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Pentagon identifies 2 Green Berets killed in Afghanistan

Then-Sfc. Luis F. DeLeon-Figueroa, killed Aug. 21, 2019 during combat operations in Faryab Province, Afghanistan. (U.S. Army/Released)
August 23, 2019

The Pentagon has identified two U.S. service members who were killed in Afghanistan on Wednesday.

Luis F. DeLeon-Figueroa, 31, of Chicopee, Mass., and Jose J. Gonzalez, 35, of La Puente, Calif. were killed in combat on Wednesday, according to a Pentagon press release.

“Both soldiers died August 21, 2019 in Faryab Province, Afghanistan, as a result of wounds sustained from small arms fire while engaged in combat operations. The incident is under investigation,” the release said.

Both members were posthumously promoted to Master Sergeant.

The two were Special Forces soldiers from the 1st Battalion, 7th Special Forces Group (Airborne), at Eglin Air Force Base, Fla.

Deleon-Figueroa served more than 13 years in the Army and had been Special Forces for five years. He had deployed six times between 2008 to 2019, to Iraq, Afghanistan, and twice deployed to South America and Afghanistan.

Deleon-Figueroa was a highly decorated member, with awards and decorations that include “the Bronze Star Medal, Army Commendation Medal with Valor, Army Commendation Medal (2OLC), Army Achievement Medal (3OLC), Army Good Conduct Medal with four Knot Device, National Defense Service Medal, Afghanistan Campaign Medal with two Campaign Stars, Iraq Campaign Medal with Campaign Star, Global War on Terrorism Expeditionary Medal, Global War on Terrorism Service Medal, Noncommissioned Officer Professional Development Ribbon with numeral “3”, Army Service Ribbon, Overseas Service Ribbon with numeral “3”, NATO Medal, Special Forces Tab, Ranger Tab, Combat Infantryman Badge, Expert Infantryman Badge, Military Free Fall Jumpmaster Badge, Parachutist Badge, Air Assault Badge,” the Army noted.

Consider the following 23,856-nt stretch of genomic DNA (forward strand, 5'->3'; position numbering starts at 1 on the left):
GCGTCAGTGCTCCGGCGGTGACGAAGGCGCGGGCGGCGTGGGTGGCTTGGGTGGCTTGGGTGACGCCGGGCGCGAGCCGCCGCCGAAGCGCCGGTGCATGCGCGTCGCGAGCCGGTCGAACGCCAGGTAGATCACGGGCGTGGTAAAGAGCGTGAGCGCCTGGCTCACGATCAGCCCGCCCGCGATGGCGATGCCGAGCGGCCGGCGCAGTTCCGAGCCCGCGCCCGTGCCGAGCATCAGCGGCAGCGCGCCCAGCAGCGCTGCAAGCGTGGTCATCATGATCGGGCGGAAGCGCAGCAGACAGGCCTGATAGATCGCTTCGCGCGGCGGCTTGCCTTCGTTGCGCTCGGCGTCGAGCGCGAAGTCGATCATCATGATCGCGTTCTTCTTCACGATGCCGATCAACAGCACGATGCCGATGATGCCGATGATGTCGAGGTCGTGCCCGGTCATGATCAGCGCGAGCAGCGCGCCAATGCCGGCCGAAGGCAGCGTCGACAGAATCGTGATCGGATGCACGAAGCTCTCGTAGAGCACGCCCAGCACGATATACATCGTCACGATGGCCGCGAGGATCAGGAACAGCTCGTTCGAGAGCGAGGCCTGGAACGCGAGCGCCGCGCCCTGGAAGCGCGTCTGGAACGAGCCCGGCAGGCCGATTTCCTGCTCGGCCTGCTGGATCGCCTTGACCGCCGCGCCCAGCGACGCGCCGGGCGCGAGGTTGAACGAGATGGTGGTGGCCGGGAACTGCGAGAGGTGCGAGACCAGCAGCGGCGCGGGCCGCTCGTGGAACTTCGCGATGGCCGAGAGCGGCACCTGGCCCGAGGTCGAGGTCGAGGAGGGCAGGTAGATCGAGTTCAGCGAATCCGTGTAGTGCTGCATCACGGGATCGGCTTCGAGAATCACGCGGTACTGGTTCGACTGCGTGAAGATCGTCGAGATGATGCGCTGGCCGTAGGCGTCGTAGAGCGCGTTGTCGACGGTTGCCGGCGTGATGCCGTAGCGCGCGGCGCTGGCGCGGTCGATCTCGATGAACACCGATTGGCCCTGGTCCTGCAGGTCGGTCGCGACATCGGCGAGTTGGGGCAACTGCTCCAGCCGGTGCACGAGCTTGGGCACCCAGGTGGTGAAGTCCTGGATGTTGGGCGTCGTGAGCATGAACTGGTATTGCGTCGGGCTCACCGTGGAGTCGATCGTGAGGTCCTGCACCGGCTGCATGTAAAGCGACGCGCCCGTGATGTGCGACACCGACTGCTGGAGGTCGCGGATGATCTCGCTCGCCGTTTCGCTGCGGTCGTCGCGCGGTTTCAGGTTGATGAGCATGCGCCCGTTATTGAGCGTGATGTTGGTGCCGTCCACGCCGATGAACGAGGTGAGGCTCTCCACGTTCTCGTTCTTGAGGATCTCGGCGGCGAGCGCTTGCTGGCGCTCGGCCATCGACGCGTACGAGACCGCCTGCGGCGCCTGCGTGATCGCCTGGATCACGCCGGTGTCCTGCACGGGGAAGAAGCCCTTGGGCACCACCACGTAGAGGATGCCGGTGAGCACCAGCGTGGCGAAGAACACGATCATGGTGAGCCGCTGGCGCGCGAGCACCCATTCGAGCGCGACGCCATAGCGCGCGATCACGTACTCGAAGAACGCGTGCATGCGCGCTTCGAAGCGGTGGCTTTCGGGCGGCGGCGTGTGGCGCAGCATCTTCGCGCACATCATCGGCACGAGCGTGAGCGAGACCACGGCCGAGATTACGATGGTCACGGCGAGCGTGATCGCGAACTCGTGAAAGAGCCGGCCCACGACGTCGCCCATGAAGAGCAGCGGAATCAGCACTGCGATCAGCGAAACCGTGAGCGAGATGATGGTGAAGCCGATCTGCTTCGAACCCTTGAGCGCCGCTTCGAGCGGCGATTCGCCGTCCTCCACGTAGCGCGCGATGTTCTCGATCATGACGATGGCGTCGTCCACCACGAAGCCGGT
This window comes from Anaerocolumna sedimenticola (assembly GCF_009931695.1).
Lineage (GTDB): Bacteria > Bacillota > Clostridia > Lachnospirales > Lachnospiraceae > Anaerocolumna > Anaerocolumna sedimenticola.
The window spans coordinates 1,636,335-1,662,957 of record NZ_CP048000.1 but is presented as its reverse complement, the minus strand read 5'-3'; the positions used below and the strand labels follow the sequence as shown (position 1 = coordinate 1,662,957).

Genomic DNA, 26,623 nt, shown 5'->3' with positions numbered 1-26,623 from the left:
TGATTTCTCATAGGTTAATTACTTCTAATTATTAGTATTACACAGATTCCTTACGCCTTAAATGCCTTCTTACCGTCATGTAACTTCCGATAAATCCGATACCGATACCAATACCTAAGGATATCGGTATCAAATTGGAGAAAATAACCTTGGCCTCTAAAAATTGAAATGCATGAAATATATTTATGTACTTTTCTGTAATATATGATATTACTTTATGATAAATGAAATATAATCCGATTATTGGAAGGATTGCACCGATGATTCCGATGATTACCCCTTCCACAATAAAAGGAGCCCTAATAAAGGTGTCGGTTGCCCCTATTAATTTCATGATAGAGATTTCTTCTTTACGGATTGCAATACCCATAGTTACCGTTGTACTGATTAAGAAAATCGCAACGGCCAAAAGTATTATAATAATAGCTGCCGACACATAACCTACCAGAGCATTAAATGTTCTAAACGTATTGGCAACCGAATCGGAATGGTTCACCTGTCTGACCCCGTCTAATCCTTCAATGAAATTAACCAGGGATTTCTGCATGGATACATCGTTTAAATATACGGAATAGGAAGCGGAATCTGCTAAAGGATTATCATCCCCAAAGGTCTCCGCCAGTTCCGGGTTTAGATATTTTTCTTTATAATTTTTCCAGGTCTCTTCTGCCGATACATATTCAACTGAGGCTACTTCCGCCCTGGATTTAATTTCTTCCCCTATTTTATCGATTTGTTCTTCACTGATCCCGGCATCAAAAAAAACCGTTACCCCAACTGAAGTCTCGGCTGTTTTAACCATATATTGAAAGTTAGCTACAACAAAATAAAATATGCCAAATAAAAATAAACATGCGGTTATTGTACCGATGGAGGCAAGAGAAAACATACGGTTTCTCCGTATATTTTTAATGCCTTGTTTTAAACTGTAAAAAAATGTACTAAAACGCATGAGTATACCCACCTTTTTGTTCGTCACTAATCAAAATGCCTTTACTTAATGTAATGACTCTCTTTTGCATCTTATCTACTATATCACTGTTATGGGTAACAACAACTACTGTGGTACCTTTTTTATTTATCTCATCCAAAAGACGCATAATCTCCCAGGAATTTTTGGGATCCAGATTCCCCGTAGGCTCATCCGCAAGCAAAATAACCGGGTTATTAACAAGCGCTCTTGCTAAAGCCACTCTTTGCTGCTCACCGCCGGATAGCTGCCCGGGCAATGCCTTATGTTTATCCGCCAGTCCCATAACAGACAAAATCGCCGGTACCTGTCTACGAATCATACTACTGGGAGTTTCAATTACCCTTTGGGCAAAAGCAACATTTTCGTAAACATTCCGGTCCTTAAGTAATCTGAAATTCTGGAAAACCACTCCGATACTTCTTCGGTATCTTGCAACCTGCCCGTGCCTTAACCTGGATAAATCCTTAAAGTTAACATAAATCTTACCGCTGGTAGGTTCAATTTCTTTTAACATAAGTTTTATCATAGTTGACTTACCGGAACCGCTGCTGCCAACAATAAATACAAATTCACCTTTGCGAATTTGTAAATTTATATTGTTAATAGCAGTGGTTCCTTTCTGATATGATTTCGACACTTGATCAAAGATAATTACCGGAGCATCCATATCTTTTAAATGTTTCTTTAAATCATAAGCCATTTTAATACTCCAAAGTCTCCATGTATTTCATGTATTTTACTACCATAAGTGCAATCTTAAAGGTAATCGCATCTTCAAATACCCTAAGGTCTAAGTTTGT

At the request of Gonzalez’s family, no details have been released about him.

“It was an honor having them serve within the ranks of 7th SFG (A). They were a part of our Family, and will not be forgotten,” said Col. John W. Sannes, 7th SFG (A) commander, according to an Army press release.

“Our Priority is to now provide the best possible care to the Families of our fallen warriors” said Sannes. “We ask that you keep their Families and teammates in your thoughts and prayers.”

More than a dozen U.S. troops have been killed in combat in Afghanistan so far this year, ABC News noted.

It is the deadliest year of Operation Freedom’s Sentinel since it began in 2014.

President Trump reiterated on Tuesday his previous sentiment that the war in Afghanistan has gone on “long enough” and the U.S. is trying to strike a peace deal that would involve a withdrawal of some U.S. troops, reported.

“We’ve been a peacekeeper there, in a way, for 19 years and, at a certain point, you have to say that’s long enough,” Trump said, adding that the U.S. will recall “some of our troops back, but we have to have a presence.”

Acting Army Secretary Ryan McCarthy said Tuesday that the Army has “not received any direct orders to do anything,” according to